Jack Ward Thomas, former chief of the U.S. Forest Service, renowned wildlife biologist, pioneer in advancing the concept of ecosystem management and a conservation leader, passed away recently.
Jack was an avid hunter and fisherman, and a pretty good backcountry guide. He spent the larger part of his career in La Grande, Ore., as a Forest Service researcher and, ultimately, as director of the Starkey Experimental Station. Jack loved La Grande and time in the backcountry. He is probably the last chief of the Forest Service who could tie up a pack horse and set up a wilderness camp like a pro.
One summer, he took my oldest daughter, Elizabeth, then 9, and me on a backcountry trip into the Eagle Cap Wilderness of the Wallowa Whitman National Forest near La Grande. While on that trip, he taught my daughter to fly-fish and she fed us the entire way.
Most of all, Jack was a man of science. His laboratory was the public landscapes of the West. He prided himself on learning how those landscapes worked, how wildlife and land were connected, and how what we chose to do in managing those lands and that wildlife habitat affected both. He understood how important it was that the people entrusted to manage those lands — lands owned by every American — understand those relationships as well.
Jack is probably best known for his role in the debate over management of the old-growth forests of the Pacific Northwest. During the 1980s, controversy over timber harvesting and concern that continued timbering would threaten the northern spotted owl eventually led to a court-ordered shutdown of federal timber sales in the region until the Forest Service could demonstrate it could both cut timber and protect the owl.
At the height of the spotted owl and old-growth forest debate in the late 1980s and early 1990s, Jack played a key role as consultant to the first Bush administration and, later, the Congress, in helping both understand the science issues at play in the debate and options for how to manage these ancient forests to protect wildlife and salmon runs while maintaining timber production.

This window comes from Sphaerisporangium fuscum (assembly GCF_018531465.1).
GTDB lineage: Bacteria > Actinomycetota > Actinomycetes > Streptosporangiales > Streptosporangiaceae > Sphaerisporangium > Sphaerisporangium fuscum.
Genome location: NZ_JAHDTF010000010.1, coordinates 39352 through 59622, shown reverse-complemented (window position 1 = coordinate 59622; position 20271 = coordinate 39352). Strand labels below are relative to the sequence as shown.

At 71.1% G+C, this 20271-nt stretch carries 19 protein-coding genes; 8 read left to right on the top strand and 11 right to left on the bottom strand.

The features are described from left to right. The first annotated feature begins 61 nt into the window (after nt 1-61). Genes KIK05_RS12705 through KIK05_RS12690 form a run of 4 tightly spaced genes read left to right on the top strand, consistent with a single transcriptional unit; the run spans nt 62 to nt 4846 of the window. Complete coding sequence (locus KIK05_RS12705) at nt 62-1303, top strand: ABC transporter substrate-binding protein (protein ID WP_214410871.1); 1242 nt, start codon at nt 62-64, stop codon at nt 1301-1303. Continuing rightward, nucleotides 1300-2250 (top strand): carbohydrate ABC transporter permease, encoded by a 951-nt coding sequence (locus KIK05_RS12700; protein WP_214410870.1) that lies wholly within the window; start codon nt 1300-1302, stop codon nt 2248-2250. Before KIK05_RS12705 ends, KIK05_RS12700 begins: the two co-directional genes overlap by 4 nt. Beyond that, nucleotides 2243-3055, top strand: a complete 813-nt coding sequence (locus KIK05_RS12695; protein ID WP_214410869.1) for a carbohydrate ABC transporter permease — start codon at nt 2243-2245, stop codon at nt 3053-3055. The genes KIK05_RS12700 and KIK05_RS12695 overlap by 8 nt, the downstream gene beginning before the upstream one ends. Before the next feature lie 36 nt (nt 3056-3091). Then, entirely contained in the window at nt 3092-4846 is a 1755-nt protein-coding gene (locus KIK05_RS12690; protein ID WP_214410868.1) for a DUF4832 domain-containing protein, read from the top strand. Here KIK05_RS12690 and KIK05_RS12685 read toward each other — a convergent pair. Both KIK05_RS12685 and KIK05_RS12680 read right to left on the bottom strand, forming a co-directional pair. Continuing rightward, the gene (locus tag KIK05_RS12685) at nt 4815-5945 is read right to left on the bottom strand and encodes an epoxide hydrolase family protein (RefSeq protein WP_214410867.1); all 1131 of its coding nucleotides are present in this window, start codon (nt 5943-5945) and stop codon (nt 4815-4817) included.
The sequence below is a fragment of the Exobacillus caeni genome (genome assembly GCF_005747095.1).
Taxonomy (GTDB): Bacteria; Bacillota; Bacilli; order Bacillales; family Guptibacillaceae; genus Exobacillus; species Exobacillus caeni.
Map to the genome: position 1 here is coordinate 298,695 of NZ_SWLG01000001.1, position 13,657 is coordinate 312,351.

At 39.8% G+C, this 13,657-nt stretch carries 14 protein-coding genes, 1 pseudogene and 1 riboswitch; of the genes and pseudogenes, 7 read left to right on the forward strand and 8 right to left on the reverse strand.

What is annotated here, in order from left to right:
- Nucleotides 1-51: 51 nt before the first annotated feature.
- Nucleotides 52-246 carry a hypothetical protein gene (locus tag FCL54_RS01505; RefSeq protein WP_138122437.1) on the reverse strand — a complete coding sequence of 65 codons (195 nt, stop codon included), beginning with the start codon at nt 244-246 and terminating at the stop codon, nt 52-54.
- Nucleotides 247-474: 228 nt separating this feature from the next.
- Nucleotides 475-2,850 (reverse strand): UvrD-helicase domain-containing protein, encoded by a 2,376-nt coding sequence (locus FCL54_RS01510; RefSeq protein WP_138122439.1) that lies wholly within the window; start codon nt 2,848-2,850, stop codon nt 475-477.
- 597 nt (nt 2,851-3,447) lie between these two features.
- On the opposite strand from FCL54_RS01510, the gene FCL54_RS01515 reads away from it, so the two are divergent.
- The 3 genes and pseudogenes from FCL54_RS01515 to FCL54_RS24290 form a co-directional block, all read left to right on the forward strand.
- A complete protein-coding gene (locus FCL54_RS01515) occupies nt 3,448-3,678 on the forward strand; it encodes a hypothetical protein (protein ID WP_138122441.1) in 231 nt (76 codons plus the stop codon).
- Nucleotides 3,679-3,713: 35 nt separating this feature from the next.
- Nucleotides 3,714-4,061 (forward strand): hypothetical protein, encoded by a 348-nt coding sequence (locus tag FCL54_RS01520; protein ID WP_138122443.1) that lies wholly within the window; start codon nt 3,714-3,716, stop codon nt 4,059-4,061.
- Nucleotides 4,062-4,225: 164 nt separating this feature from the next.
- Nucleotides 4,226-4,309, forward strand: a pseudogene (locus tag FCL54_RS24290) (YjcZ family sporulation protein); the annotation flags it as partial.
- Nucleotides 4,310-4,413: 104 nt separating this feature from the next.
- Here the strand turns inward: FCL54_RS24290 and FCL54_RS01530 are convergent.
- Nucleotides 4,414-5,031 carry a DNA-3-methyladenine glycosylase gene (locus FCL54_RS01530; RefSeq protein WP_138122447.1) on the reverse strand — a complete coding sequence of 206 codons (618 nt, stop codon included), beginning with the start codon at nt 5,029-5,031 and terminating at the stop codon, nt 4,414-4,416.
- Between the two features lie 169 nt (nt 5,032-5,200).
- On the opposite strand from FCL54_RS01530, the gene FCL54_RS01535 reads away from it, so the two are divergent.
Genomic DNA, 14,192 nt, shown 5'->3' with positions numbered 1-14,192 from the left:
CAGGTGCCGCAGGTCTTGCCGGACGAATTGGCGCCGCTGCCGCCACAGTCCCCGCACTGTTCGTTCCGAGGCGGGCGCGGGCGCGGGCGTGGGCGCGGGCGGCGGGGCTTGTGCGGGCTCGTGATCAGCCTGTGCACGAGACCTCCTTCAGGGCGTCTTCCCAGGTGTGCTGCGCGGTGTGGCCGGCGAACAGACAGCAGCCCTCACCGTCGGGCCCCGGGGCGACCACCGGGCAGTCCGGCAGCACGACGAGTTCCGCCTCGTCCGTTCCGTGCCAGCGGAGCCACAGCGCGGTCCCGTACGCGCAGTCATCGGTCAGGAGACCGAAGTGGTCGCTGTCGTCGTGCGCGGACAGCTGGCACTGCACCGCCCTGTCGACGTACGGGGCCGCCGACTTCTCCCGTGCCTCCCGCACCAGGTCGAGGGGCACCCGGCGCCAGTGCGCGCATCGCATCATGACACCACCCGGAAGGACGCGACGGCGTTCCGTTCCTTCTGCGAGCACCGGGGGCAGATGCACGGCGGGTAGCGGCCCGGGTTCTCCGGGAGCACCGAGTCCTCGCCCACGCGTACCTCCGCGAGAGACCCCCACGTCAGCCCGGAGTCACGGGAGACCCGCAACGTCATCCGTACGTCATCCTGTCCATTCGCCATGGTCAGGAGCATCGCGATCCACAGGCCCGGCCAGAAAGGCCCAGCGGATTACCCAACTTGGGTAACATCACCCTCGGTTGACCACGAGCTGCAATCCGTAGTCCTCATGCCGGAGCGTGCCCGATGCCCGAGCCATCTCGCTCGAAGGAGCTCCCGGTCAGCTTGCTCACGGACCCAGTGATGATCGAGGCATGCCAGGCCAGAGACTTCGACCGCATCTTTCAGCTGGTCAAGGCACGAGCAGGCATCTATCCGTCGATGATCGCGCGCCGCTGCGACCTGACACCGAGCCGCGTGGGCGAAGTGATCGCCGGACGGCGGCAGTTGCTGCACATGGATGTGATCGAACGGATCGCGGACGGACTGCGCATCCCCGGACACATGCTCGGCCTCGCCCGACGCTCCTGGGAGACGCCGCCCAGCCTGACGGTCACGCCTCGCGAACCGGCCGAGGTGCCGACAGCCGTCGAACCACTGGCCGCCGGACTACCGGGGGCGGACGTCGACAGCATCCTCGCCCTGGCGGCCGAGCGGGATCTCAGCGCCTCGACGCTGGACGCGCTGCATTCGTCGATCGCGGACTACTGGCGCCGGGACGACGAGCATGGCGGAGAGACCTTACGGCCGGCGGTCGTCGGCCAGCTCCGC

Following the 1992 presidential election, Jack was invited to speak at a forest conference convened in Portland by President Bill Clinton to follow through on a commitment to find a balanced solution to the controversy. Immediately following the conference, the president called on Jack to put together a team to develop options for resolving the conflict.
Jack and his team produced a report that framed President Clinton’s Northwest Forest Plan. The plan had three components: establishment of old-growth forest reserves, protection of key watersheds critical to threatened salmon species, and sustainable timbering on remaining public and private forestlands. The 9th Circuit Court eventually accepted the plan and lifted the injunction against timber harvesting in the region, noting that only an ecosystem approach could provide the means to resolve the controversy.
In early 1994, Jack became the first wildlife biologist to serve as chief of the Forest Service. Most importantly, Jack made clear that science, not politics, should anchor forest policy and that ecosystem management should guide national forest management.
Jack was a strong defender of public lands and continually emphasized that these lands should be managed to sustain their ecological integrity and the goods and services they provide. That is Jack’s legacy.
Jim Lyons is a deputy assistant secretary, land and minerals management, Department of Interior.